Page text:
Biggest birthday card ever as Dame Vera is beamed on to her White Cliffs of Dover
On the day the wartime forces’ sweetheart turns 100, her image has been projected on to the cliffs, 350ft high.
The landmark - the last sight of Britain for soldiers heading off to war and the first for those who returned - was immortalised by Dame Vera in a song that evokes the spirit of 1940s Britain even in people too young to remember.
She said on the BBC Radio 2 Chris Evans Show: “When I look on my mantelpiece and see these cards wishing me a happy 100th birthday I can’t believe it, but there you are, time marches on.
“And this is what I have got up there on my mantelpiece, to remind me of how old I am.”
Remembering the early days of her career, she laughed: “I remember very clearly, when I first sang to the boys, I was just told to go on a stage dressed in a pretty dress and sing a song, which I did.
“The people wanted an encore so I would go off, take that dress off, and put another one on to go back to sing a second song.
“They don’t do anything like that now, change their dress for each song they sang.”
Asked if she had any advice on getting older, Dame Vera, who made her stage debut at the age of seven, offered: “Be active to your full capabilities, keep interested, read books, watch television and try and keep in touch with life and what people are doing, seeing and enjoying.”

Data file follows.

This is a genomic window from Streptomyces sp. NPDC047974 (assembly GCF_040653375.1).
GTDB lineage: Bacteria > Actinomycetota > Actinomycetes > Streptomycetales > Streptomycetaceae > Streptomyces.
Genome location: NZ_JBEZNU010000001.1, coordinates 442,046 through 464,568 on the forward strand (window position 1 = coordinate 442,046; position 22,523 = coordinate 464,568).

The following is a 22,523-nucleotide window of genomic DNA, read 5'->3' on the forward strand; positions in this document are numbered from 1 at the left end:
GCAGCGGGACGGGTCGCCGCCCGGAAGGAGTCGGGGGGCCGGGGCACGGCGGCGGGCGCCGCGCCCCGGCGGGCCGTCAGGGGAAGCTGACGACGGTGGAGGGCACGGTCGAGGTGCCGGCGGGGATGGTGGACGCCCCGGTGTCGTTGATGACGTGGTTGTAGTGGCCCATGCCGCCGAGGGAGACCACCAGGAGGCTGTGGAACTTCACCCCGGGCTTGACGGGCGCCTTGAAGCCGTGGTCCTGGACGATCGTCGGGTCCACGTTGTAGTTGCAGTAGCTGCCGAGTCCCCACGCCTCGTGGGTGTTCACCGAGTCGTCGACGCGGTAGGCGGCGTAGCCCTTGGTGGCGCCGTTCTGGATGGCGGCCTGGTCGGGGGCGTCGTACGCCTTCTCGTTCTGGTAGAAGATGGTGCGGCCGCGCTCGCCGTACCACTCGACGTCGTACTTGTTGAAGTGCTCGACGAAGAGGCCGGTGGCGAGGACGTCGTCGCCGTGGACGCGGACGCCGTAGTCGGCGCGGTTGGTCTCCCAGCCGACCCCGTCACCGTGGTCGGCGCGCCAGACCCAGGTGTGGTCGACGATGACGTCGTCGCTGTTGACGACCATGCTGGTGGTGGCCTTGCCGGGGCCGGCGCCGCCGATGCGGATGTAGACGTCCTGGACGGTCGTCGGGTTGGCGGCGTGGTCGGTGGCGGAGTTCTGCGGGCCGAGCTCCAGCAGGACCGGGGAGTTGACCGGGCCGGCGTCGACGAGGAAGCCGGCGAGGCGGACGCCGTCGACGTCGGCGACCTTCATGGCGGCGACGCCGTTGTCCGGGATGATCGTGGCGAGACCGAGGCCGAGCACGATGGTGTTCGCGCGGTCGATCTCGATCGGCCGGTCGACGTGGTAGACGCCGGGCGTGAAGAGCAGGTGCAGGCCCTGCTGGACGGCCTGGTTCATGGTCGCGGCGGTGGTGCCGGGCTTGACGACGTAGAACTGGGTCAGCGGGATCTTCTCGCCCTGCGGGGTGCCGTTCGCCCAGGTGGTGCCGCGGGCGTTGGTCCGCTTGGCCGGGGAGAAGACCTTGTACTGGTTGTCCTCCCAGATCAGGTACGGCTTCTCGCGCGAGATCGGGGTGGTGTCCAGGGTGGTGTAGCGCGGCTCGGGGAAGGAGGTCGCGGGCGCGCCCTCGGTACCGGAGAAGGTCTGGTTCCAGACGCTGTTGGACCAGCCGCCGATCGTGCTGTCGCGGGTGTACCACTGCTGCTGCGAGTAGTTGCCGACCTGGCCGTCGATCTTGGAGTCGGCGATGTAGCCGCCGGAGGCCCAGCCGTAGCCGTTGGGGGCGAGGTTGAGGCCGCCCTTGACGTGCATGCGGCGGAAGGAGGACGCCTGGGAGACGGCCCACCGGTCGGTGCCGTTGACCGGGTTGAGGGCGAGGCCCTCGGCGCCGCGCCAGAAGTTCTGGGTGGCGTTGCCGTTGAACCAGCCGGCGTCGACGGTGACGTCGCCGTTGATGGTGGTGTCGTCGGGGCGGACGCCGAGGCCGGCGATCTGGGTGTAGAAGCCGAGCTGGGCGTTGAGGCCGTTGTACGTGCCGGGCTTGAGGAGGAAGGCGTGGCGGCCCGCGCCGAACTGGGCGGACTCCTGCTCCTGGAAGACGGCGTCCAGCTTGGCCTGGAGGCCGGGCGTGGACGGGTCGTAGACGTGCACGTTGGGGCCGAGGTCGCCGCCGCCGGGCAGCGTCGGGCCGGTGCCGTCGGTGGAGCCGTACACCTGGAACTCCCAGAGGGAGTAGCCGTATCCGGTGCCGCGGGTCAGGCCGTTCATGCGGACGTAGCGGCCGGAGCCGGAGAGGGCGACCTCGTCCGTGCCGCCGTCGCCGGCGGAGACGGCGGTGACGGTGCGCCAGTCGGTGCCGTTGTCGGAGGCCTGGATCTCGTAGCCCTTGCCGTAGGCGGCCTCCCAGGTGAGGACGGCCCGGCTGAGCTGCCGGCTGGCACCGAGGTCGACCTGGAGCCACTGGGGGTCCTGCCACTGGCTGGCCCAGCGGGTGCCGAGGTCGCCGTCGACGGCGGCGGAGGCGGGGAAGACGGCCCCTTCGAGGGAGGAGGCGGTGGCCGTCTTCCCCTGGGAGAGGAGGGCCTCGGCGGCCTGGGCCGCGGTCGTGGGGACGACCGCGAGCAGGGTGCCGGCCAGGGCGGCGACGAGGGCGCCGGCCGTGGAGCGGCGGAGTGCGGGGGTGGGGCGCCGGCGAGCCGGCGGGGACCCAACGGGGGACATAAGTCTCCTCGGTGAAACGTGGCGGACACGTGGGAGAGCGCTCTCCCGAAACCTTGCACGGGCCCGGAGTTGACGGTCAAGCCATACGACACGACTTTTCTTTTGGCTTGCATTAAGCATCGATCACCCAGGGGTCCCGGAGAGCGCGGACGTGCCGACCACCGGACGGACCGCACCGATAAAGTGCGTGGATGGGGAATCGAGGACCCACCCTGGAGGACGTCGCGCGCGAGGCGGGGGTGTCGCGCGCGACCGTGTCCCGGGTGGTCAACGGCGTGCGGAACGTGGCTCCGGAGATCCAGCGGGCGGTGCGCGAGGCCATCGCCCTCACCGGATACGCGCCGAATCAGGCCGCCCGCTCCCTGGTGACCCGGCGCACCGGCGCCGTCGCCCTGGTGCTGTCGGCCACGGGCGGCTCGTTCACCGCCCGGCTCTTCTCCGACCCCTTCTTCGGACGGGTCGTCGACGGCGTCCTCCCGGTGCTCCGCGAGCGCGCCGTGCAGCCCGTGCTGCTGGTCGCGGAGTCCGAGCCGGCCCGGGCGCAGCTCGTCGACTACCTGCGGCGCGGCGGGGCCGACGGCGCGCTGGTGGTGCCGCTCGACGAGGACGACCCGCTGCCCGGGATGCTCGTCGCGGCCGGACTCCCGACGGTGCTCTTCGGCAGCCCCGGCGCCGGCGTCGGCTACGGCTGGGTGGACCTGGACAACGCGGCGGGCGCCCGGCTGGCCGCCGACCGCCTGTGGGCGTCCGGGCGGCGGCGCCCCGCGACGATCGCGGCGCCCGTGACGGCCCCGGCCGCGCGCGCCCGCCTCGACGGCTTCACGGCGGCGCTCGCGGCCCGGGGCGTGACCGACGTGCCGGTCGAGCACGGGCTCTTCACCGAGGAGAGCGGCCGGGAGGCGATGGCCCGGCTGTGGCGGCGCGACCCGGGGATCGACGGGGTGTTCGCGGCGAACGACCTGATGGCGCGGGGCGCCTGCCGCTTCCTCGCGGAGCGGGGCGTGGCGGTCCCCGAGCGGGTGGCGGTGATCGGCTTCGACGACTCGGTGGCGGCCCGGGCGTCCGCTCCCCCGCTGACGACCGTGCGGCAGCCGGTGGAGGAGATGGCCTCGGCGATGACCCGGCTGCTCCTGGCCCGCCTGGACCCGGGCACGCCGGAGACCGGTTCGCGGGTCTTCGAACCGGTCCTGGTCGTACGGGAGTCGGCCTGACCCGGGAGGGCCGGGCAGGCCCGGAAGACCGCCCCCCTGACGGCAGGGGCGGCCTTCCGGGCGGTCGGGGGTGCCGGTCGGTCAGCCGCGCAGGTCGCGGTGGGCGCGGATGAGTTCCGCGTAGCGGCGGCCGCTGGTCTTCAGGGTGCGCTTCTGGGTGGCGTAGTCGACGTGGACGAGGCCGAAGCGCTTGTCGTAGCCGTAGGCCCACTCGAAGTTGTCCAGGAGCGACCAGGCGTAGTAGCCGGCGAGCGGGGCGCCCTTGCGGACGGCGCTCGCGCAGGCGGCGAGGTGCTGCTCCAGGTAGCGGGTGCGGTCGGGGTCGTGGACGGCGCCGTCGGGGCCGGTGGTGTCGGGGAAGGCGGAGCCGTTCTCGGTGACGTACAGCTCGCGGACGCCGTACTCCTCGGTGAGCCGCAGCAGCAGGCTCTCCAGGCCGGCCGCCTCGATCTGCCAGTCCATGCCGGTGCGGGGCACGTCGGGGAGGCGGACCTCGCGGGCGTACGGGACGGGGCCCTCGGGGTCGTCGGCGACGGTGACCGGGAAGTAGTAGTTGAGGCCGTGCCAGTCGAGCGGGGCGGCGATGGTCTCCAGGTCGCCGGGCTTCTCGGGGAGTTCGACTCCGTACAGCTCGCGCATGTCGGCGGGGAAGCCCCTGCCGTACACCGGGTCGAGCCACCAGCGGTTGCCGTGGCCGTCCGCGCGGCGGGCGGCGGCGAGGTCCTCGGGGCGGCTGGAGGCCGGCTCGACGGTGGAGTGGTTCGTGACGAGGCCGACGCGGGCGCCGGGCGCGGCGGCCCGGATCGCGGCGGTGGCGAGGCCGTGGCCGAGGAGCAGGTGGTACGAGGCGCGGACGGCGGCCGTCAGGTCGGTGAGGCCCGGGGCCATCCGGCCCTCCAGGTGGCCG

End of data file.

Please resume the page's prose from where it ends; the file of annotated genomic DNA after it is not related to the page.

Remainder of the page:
Talking about her work to entertain the troops and boost morale, she said: “It was wonderful to be able to do something in those times” and she added: “I’m glad it helped them to hold on to home.”
Her image on the cliffside was commissioned to mark her centenary and the release of her new album, Vera Lynn 100, which features re-orchestrated versions of her most beloved music alongside her original vocals.
Sir Patrick Stewart was among those paying tribute to Dame Vera, admitting that her music still makes him cry.
The star, 76, said he was proud to be her fan.
Speaking at the Empire Awards in north London on Sunday, where he was honoured for his film and television work, Sir Patrick said: “The other day I was in the car and I suddenly found myself singing The White Cliffs Of Dover, and I began to cry.
“My wife said ‘What’s wrong with you?’ and I couldn’t begin to explain, because there’s too much history.
“Dame Vera has been in my life since I was a child, I was born in 1940 and her music, her singing and what she meant to the British during the darkest, darkest days of the Second World War was so important.”
It was during her early 20s that Dame Vera earned herself the title of forces’ sweetheart as she travelled long distances, often at great personal risk, to entertain troops and provide them with messages of hope.